Nyepi: Balinese Moon Calendar New Year – It’s 1936 (March 2014)

oomonsterupwBarry and I were back in Ubud this year and so again saw the Ogoh-ogoh monsters and experienced Nyepi Day – New Years – in Bali.

A Ogoh-ogoh monster paraded on the Ubud football field:oomonsterfieldw

The late afternoon before Nyepi Day, March 31 this year, is very important in ridding the community of evil.  K.C. and Dawn,  new Big Island friends Barry had met at Nick’s Pension pool, and I went to see the local Ubud banjar Ogoh-Ogoh’s, the huge demonic statues figures symbolizing negative elements or malevolent spirits.

K.C. and Dawn:

attachmentEveryone comes to watch the parade of the Ogoh-ogohs:


oowatcher2wHindus and non-Hindus come:

oowatchersmuswFor some, the parade was too noisy:


Most of the Ogoh-ogohs had bodies of witches with heavy, powerful heads, hands, feet,  and limbs.  Loud gongs and cymbals, yells from the carriers, and torches when it got dark accompanied the fantastic effigies in the parade.




Even the littlest boys were involved in carrying the smaller monsters to the parade ground.


A little girl was tied to the leg of a huge blue monster.  At night by yourself, you wouldn’t want to see any of those monsters, some with decapitated heads, some with forked tongues of snakes, huge clawed hands and feet, monstrous bodies, glowing eyes.


ooparadewAttendants with each big monster had huge poles to move the wires hanging over Monkey Forest Road so each float could proceed.

oomonsterwideew-1 oopolesw

However as part of a group with the mission of ridding Bali of evil and fear, the event seemed fun for everyone.

ootorcheswVendors sold drinks, noodles, and our choice – grilled sweet corn dipped in a chili/salt sauce – yummy.  Dawn, KC, and I watched for about three hours the arrival of the monsters, the judging (we think), and then the parade back toward their respective banjars, local areas.

After the floats had left, the three of us found one of the few restaurants still open and had a good dinner at Wayan Café – that also offered precooked meals for the next day when no one was to cook.  Then on our way back home, we passed the soccer field banjar temple and saw the hacking to pieces of the demons there.  Traditionally the images  have been burned, but now instead of just using bamboo and wood for their monsters, much of the body is of foam that would become  toxic fumes if burned.  Instead, the ones we saw were smashed, which is also effective!   Firecrackers also helped get rid of those evil spirits.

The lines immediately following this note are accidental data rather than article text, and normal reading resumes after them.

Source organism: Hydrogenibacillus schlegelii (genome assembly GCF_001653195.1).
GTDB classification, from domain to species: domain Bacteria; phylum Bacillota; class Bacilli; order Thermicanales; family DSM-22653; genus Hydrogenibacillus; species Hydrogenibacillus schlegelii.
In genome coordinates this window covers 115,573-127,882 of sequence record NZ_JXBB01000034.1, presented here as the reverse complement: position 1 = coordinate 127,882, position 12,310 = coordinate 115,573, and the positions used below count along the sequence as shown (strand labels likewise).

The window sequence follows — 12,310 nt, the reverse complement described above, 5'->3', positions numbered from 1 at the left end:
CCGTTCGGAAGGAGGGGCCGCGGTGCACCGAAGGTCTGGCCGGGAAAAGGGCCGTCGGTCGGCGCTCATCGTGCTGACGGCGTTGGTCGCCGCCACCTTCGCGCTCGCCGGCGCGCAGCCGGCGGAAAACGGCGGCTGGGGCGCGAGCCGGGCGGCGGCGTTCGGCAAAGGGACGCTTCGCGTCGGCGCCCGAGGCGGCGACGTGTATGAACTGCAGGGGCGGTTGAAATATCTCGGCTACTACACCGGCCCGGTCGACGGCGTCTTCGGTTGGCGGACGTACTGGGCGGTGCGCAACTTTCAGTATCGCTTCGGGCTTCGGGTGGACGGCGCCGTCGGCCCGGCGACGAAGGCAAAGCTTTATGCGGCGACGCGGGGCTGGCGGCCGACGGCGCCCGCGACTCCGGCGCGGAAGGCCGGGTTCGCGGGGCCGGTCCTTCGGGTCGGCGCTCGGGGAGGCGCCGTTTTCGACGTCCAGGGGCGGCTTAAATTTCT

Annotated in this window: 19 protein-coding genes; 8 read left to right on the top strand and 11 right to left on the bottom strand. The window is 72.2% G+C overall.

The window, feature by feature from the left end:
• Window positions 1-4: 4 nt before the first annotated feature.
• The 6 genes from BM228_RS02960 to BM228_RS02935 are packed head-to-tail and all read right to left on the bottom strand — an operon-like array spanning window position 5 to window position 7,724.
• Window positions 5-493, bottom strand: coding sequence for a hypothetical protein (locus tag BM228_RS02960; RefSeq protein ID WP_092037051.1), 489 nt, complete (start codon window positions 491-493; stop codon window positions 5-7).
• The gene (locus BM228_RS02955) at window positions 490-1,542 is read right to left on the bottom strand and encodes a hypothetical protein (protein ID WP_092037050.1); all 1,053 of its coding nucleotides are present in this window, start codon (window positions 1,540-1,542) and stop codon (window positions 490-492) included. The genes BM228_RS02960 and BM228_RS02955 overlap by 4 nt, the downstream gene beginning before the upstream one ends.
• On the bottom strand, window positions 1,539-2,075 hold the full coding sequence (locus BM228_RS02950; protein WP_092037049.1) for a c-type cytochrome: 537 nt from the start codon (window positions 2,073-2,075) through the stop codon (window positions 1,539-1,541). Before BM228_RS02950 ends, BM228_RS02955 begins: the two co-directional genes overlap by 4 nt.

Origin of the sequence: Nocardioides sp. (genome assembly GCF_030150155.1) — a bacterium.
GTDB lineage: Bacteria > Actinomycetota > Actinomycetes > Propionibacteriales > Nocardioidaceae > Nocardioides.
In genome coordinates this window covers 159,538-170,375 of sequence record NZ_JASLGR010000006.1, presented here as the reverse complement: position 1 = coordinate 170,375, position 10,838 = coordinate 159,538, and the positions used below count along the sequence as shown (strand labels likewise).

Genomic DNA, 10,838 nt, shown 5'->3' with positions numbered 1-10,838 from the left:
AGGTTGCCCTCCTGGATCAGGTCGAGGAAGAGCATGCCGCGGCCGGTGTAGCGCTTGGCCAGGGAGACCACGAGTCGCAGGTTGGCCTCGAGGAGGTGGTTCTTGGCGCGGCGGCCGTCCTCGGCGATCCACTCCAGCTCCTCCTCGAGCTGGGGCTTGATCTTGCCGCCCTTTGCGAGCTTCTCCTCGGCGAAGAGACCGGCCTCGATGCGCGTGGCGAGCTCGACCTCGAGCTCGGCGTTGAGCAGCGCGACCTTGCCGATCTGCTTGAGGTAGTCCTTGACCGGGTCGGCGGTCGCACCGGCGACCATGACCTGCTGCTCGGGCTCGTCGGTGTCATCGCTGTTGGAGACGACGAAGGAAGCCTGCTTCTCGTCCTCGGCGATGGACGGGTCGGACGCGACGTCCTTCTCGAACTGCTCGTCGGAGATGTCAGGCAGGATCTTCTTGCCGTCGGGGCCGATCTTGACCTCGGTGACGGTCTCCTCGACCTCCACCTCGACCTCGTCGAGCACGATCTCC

K.C. on top of a felled monster:


Then Nyepi Day was from 6 a.m. March 31 to 6 a.m. on April 1.  The Bali airport shut down for 24 hours as did the radio and T.V. stations, the ATMs, and all businesses.  No one was to go in the streets; even hotel guests were to stay in their rooms.  Vera House provided simple meals for us, but for the Balinese, the day is to be one of silence, fasting, and reflection.

I too tried being silent for the day and did pretty well except for a few slips of saying “uhh-hu” to Barry.    I didn’t really miss talking and seemed to listen better than usual.  On the morning of Nyepi Day, I woke to the chirps of cicadas and heard them at night too with the stars shining overhead.  I could hear the occasional plop of a  fish in Vera’s fishpond.  No one at Nick’s seemed to have on electric lights.    My day was peaceful.  It seems that  taking yourself away from the world diminishes your chances of being exposed to troubling things.

April 1, 2014, became the first day of the New Year in Bali’s lunar calendar.  In Bali, it is now 1936!    Nyepi is a chance to rebalance ourselves and a reminder that reflection and silence can be good for all of us.

Happy New Year.

Aloha and sampai jumpa (“see you soon”), Renée
P.S. Photos by RR

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About reneeriley

Our blog was begun as a way to share our experiences in China. From August 2010 to July 2011, my husband, Barry Kristel, and I were at our University of Hawaii Maui College sister school, Zhejiang Agriculture and Forestry University in Lin'an, China, a city considered rural because it has only 500,000 people! We had a wonderful time. Then in February 2012, we returned to teach this time at our other sister school, Shanghai Normal University, in a city of over 21 million people. We've made many discoveries. Did you know that now Chinese girls, at least the ones who go to university, for the most part feel they are luckier than the Chinese boys? Did you know that Shanghai saved over 20,000 European Jews during WWII? Do you know how Chinese university students would deal with problems that come up in Dear Abby letters? What's it like to be on the Great Wall of China? Do you know how many Chinese girls had their feet bound and why? And we have recipes from many of the places we've visited. Among others, you can find instructions on how to fry cicadas from one of my ZAFU students and how to make chocolate-Kahlua waffles from my brother Mike in Gainesville. You can also look back to our earliest entry to see what we experienced in Oaxaca, Mexico, in 2006 during the mainly peaceful six months of protest until the Mexican government sent in the troops. Between our stays in China, Barry and I have been on the Mainland U.S. visiting family, friends and Servas hosts as we traveled home to Maui. We share those experiences too. Welcome to our blog! Aloha and Zài Jiàn, Renée and Barry

2 responses to “Nyepi: Balinese Moon Calendar New Year – It’s 1936 (March 2014)”

  1. rsheffer says :

    That sounds like a great experience.. I could never do the silence thing though…

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